more than events, most often interactions between your characters. Scenes should fulfill at least one or two of the below purposes—best if you can include all four.
•Reveal or develop character
•Complicate or resolve conflict
•Express setting, mood, theme
Everything in your manuscript should have a function, even every comma or em-dash.
How does this apply to the writing of erotica?
Too often, sex scenes are shoehorned into a story to increase the word count or the heat level, while those scenes don't fulfill any other function. To quote from Plotting and Planning again, Everything in a story should contribute to it, from the biggest monster to the tiniest comma.
If a scene doesn't contribute to the story, it doesn't belong there. It doesn't matter how well-written it is. It doesn't matter how hot it is. It doesn't matter how much you, the author, may love the beautiful prose or the scorching hot, kinky sex.
There's a piece of writerly advice out there: Kill your darlings.
No one's quite sure where this phrase originated, but it's been repeated often, by such notable authors as William Faulkner and Stephen King. (SOURCE)
But it doesn't matter who originated the phrase--it's great advice. We often fall in love with our prose and are loath to cut it, especially when we may have slaved over a particularly well-turned clause or exhaustively researched, say, the eating habits of the lesser lemur of Madagascar.
Fiction is no place to be a smarty-pants. Leave that for term papers, book reports and theses.
In terms of writing sex scenes, what do we leave in and what to we cut?
We leave in those scenes that fulfill at least one of the above purposes. Ideally, a well-written, thoughtfully planned encounter will fulfill more than one purpose.
Here's a brief example, from a story I wrote called Gypsy Witch. The backstory is that the heroine is dating a cop.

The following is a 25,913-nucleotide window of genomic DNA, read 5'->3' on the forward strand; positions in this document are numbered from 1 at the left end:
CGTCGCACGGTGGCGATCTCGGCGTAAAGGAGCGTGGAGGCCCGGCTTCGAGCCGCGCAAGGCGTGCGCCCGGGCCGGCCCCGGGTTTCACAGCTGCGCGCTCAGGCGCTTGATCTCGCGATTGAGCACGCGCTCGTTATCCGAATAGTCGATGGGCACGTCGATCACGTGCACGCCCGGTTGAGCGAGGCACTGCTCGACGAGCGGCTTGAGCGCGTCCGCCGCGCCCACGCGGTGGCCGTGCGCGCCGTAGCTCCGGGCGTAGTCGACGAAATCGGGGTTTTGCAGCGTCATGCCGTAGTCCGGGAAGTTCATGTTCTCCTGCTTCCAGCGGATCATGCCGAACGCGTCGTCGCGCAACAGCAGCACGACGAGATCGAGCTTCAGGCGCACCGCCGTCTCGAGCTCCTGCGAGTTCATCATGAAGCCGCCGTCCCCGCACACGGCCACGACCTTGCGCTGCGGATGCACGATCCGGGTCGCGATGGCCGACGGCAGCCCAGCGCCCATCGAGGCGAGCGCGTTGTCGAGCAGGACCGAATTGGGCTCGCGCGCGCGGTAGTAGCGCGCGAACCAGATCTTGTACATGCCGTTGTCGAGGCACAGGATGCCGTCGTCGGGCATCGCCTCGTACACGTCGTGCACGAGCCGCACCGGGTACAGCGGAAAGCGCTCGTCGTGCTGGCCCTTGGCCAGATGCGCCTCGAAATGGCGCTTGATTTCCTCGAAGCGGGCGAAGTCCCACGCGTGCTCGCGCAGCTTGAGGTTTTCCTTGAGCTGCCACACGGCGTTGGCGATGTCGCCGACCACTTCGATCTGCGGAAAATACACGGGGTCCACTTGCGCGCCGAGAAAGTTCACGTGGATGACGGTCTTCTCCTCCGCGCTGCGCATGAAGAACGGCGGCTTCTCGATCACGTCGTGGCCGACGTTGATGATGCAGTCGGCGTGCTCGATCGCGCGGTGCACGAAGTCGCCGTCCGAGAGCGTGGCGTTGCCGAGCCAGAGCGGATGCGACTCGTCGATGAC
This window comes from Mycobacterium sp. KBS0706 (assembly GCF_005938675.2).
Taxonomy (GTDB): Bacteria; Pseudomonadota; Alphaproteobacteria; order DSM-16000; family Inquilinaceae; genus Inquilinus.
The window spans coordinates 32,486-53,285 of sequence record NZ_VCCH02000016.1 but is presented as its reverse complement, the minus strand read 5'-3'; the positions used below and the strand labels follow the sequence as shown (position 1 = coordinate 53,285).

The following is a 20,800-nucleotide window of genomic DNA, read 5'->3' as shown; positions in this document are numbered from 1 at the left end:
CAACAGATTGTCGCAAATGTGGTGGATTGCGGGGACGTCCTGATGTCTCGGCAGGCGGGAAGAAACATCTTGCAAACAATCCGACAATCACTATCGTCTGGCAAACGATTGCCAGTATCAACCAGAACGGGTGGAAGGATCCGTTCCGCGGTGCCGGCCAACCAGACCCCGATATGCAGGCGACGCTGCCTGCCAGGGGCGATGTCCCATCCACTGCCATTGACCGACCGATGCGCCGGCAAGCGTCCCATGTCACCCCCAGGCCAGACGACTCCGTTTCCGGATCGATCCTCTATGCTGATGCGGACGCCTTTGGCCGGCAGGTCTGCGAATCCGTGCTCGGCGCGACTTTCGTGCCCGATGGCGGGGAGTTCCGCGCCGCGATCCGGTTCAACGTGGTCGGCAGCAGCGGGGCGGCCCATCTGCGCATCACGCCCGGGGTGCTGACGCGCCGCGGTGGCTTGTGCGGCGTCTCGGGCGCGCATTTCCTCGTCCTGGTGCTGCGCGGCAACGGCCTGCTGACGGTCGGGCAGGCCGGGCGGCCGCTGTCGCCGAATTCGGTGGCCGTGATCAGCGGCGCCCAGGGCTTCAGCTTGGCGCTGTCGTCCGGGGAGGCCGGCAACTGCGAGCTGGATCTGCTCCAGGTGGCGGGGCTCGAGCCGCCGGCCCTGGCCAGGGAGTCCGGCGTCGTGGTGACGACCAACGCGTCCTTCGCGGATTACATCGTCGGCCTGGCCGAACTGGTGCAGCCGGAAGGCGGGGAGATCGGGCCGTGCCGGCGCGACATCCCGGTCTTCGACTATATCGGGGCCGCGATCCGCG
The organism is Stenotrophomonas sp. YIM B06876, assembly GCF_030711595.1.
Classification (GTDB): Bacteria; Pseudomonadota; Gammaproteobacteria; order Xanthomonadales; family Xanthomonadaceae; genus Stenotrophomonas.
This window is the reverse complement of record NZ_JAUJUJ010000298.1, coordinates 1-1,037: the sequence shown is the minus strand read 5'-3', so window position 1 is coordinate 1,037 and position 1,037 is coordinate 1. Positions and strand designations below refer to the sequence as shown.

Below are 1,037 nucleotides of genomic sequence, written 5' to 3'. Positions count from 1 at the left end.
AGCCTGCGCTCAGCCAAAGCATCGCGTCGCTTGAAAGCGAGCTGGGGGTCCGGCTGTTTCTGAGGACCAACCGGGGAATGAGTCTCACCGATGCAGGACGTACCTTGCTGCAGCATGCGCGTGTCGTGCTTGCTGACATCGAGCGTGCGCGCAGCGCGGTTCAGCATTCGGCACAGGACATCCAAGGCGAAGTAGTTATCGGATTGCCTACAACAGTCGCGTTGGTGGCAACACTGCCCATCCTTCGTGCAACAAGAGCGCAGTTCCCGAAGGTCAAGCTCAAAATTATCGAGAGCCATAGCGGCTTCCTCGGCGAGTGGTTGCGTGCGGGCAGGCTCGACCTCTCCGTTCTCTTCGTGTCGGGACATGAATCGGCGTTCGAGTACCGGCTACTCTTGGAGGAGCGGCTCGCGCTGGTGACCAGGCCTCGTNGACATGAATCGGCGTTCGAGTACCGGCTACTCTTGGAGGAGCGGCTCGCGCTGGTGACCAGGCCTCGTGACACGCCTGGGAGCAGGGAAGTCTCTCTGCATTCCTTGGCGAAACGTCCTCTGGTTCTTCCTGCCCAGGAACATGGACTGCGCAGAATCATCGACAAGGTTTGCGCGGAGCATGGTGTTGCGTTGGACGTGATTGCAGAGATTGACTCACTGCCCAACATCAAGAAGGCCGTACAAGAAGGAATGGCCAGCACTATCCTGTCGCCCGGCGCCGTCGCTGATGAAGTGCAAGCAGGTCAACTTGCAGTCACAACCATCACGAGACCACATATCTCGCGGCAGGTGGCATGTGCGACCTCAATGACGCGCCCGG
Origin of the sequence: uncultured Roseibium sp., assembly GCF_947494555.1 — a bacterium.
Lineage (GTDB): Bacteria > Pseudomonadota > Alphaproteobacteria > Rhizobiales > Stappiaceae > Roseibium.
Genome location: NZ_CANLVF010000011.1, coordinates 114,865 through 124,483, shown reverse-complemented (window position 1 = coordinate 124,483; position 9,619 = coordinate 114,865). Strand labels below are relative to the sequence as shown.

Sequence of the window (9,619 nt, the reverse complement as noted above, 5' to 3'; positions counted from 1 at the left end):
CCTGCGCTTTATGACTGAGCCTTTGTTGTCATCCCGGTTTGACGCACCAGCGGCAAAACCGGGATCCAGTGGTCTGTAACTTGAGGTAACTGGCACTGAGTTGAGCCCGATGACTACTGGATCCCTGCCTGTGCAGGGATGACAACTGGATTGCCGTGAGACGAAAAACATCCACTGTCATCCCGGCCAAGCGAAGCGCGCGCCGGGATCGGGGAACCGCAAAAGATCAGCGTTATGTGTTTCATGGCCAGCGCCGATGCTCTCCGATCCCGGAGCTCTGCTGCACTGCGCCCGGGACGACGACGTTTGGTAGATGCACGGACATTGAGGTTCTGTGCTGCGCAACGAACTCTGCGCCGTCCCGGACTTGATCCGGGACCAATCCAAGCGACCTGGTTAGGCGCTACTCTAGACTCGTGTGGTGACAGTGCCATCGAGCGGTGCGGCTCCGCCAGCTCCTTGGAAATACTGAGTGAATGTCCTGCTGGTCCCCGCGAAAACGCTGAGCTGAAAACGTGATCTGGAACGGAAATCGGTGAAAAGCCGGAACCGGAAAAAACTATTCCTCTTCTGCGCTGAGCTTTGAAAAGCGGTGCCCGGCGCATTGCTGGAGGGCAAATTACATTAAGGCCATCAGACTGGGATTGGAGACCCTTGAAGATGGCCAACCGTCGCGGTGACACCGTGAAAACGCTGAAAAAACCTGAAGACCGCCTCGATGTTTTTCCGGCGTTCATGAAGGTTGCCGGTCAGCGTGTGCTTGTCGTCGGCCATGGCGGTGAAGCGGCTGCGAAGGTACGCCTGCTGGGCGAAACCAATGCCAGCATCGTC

Ben propped himself up on his elbows to better see the naked woman beneath him. Sheened with sweat, Elena’s lush curves glowed in the reddish half-light of her bedroom, curtained in exotically patterned swaths of gauze and silk. A curl of smoke from a lit incense stick scented the air with sandalwood. Otherworldly New Age music flowed out of a boombox in the corner, irritating the hell out of him.Though the paragraph is very sensual, there’s quite a bit of characterization and even a little conflict—and this is only the first paragraph of the story. We see that Ben is very “feet-on-the-ground” while Elena, his lover, is exotic and New-Agey. So character is described, setting is related and the romantic conflict is shown.
If you like what you read, find the story here: http://www.ellorascave.com/gypsy-witch.html.
As a romance novelist, I believe firmly that erotic scenes should never be gratuitous. If a writer keeps the purposes a scene must fulfill in mind while writing, the sex is never out of place but is a seamless part of a well-written story.
From my writing treatise, Plotting and Planning, available at http://tinyurl.com/deMelloPlotting.
ABOUT Suz deMello
Best-selling, award-winning author Suz deMello, a.k.a Sue Swift, has written seventeen romance novels in several subgenres, including erotica, comedy, historical, paranormal, mystery and suspense, plus a number of short stories and non-fiction articles on writing. A freelance editor, she’s held the positions of managing editor and senior editor, working for such firms as Totally Bound and Ai Press. She also takes private clients.
Her books have been favorably reviewed in Publishers Weekly, Kirkus and Booklist, won a contest or two, attained the finals of the RITA and hit several bestseller lists.
A former trial attorney, her passion is world travel. She’s left the US over a dozen times, including lengthy stints working overseas. She’s now writing a vampire tale and planning her next trip.
--Find her books at http://www.suzdemello.com
--For editing services, email her at email@example.com
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--Her current blog is http://www.TheVelvetLair.com